A new book celebrates the ‘discipline, courage, and authenticity’ of Cuban American women

Cuban American scholar Arnhilda Badia has written a book featuring over 50 Cuban American women who have achieved great success in America. Badia herself escaped communist Cuba as a teenager and went on to become a distinguished teacher, professor, and a public servant.

Via Lima Ohio:

‘Discipline, courage and authenticity’: New book celebrates Cuban-American women

Arnhilda Badía was a teenager when she was almost arrested for handing out prayer cards in the 1960s in Cuba. Those were the days when the Castro regime attacked the Catholic Church, expelled priests and nuns, and closed schools like the French Dominicans, which she attended.

The friend who was accompanying her was caught, but Badía managed to escape full speed on a bicycle. At the age of 18, in 1964, she was leaving Cuba with a baby in her arms – heading to Mexico – after the government confiscated her father’s pharmacy and a small farm that the family had on Havana’s outskirts.

This is just one of the many stories collected in a new book, “Cuban American Women: Making History,” about 54 women who, like Badía, found success in the United States and made important contributions to the community, while still remaining faithful to their roots and sharing their values and traditions with their children.

Persistence, discipline and gratitude

Shortly after her arrival in the United States, Badía entered the University of North Carolina at Chapel Hill to pursue a doctorate in linguistics while raising her family.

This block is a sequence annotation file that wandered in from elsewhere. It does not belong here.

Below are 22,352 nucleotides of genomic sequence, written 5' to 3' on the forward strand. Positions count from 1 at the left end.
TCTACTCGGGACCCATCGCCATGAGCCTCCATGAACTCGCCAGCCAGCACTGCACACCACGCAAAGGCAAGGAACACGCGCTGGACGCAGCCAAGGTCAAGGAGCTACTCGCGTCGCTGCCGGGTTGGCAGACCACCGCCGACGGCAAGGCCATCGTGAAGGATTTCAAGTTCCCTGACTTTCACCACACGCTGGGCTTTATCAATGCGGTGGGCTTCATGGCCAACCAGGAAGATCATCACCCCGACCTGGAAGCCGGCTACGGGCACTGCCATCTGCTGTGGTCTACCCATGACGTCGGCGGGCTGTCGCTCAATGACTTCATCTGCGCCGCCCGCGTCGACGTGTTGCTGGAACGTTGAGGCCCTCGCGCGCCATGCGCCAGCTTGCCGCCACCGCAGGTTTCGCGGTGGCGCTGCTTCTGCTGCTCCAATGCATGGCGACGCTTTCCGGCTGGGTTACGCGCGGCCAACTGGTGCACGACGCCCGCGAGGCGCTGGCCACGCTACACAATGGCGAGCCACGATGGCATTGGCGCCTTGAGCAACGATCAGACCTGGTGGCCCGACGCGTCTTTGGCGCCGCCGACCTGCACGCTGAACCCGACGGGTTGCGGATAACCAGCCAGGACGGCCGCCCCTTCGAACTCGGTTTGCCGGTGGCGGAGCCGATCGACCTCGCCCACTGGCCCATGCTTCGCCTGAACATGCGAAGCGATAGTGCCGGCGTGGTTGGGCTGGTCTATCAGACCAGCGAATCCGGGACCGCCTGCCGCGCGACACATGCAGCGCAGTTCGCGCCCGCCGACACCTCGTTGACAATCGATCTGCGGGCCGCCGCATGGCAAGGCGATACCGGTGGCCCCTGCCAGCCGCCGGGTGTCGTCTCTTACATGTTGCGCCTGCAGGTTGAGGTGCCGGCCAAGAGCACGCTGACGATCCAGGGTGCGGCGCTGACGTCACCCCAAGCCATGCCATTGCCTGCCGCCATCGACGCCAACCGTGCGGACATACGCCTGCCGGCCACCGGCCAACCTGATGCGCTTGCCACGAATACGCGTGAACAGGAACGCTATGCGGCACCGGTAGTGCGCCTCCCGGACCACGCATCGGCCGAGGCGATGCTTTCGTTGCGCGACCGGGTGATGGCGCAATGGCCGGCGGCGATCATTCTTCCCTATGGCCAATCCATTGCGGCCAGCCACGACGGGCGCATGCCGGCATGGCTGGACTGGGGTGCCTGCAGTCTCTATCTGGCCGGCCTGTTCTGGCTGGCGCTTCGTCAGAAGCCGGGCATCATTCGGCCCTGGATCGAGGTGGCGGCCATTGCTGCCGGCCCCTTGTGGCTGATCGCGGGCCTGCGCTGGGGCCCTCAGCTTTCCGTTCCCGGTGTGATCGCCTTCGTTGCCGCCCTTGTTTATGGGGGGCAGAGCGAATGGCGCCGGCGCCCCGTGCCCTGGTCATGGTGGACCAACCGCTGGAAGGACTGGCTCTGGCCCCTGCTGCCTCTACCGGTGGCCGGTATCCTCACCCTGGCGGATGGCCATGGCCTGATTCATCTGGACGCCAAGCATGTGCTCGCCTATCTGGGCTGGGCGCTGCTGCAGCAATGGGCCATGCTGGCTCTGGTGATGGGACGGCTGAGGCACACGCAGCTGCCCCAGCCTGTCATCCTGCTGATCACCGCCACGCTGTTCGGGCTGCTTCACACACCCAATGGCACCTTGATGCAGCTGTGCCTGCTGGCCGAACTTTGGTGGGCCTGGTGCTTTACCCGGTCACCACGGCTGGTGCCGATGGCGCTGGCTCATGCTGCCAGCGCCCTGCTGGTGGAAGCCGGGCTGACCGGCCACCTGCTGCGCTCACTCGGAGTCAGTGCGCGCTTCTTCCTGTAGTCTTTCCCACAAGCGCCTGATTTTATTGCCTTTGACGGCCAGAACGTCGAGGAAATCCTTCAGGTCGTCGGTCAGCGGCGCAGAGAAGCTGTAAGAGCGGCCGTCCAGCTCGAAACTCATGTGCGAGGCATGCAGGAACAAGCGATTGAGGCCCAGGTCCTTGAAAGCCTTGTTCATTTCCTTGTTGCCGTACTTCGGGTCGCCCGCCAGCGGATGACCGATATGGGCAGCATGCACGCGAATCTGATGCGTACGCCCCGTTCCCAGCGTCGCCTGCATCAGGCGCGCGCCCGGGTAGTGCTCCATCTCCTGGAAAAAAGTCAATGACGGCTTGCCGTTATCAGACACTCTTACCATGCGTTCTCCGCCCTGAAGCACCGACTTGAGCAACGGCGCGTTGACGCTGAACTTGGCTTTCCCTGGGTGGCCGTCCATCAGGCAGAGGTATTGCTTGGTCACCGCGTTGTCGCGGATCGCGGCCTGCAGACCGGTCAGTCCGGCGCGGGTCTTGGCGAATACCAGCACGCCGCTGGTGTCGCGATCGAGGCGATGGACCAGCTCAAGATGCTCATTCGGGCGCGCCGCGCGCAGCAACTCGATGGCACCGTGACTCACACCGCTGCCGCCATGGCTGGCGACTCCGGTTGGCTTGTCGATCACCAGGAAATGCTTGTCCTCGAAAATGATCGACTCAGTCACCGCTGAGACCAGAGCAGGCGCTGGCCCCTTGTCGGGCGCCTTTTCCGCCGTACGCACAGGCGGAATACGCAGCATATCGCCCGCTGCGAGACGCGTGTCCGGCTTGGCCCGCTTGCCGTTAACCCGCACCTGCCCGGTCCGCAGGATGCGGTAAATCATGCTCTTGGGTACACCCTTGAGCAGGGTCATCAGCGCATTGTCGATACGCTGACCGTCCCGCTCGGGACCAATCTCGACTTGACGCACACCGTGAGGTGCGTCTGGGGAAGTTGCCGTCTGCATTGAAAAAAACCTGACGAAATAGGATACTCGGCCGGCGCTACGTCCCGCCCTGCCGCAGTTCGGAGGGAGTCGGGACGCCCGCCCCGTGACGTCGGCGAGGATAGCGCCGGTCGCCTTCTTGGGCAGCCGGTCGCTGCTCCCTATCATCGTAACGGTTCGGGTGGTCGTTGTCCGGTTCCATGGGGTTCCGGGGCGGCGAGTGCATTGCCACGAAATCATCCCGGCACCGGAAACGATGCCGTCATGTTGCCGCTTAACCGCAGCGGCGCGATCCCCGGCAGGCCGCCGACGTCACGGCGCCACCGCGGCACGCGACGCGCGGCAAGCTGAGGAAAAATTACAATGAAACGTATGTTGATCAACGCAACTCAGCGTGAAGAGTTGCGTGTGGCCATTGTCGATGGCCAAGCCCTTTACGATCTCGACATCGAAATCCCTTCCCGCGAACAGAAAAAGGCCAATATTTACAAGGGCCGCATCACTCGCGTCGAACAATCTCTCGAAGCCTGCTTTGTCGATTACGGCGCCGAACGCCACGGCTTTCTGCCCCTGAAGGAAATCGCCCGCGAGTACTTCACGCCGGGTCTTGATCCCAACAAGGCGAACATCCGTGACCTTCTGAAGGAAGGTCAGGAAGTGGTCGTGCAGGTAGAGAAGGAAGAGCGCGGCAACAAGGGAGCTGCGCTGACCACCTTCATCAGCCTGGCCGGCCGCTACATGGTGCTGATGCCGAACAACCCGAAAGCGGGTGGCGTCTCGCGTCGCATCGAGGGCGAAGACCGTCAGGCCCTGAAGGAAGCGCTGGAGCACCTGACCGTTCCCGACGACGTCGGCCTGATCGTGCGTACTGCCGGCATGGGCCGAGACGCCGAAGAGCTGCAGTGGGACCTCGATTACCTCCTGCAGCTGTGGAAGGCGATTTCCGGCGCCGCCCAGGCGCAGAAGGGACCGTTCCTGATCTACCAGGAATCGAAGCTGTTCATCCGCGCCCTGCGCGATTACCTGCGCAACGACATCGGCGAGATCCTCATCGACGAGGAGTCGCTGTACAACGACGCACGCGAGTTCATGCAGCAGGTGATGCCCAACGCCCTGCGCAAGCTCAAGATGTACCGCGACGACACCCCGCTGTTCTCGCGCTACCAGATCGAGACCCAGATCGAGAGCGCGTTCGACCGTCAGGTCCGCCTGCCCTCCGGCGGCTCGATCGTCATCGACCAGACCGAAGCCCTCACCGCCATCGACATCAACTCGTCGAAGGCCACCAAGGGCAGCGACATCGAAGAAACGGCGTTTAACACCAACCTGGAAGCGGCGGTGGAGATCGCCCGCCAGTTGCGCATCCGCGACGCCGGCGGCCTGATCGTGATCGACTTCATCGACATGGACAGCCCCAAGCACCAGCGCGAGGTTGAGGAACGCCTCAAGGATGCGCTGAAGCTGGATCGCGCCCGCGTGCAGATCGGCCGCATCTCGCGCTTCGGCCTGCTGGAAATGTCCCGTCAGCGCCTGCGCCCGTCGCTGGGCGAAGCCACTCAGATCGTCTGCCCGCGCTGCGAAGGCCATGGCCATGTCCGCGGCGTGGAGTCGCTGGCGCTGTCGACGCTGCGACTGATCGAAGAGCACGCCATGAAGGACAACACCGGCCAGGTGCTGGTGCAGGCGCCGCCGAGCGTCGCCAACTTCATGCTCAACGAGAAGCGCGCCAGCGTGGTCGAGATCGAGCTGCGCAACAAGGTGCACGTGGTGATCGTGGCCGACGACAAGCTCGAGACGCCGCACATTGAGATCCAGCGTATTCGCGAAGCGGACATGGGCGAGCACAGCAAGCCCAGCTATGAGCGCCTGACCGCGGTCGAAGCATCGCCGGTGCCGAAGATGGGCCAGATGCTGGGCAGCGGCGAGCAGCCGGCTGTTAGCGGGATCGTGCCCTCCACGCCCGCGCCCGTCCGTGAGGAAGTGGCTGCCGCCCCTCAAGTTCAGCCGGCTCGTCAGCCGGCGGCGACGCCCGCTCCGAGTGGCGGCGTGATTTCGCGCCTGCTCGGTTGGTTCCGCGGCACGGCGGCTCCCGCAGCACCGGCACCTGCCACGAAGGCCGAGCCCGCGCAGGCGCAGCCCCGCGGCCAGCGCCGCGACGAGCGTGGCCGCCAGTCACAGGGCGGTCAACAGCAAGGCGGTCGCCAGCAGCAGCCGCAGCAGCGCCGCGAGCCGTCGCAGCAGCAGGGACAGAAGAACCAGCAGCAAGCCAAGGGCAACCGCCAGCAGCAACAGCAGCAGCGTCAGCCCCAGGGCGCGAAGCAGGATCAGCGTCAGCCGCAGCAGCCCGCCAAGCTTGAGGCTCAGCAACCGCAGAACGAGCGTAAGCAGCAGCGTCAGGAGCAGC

She then pursued a distinguished career as a teacher, holding positions in Tallahassee and Florida International University, and promoted bilingualism, working closely with the Florida Commissioner of Education. She also entered politics, inspired by Jeb Bush, becoming a state representative (1984-1988).

“I was very idealistic,” said Badía. One of the most gratifying projects she worked on is the Dr. Armando Badia Senior Center in Flagami Park. “I promised the seniors a center, and I got the land, and it is an honor to have been able to do it and to have it named after my father,” she told el Nuevo Herald.

What most impressed her as she learned about the lives of the women she profiled was their persistence, Badía said. One story in particular stuck with her.

Businesswoman, publicist, and promoter of the arts Aida Levitan, who came to the United States as part of Operation Pedro Pan, worked serving lunch in the school cafeteria while in high school in Miami Beach. If she didn’t do it, she wouldn’t eat, because her family didn’t have a dollar left for lunch, Levitan told el Nuevo Herald in an interview in 2022 when she was included by Forbes magazine on its “Fifty over 50” list,” as one of the most prominent women in the finance field in the United States.

Levitan then chaired the Board of Directors of the U.S. Century Bank, of which she is still a member.

“The Cuban-American woman has been an example of what immigrants can achieve in this country,” Levitan said. “She has made an enormous sacrifice for her family and at the same time she has participated in the workforce, she has built her own businesses, and she has participated in politics.”

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You can order a copy of the book HERE.

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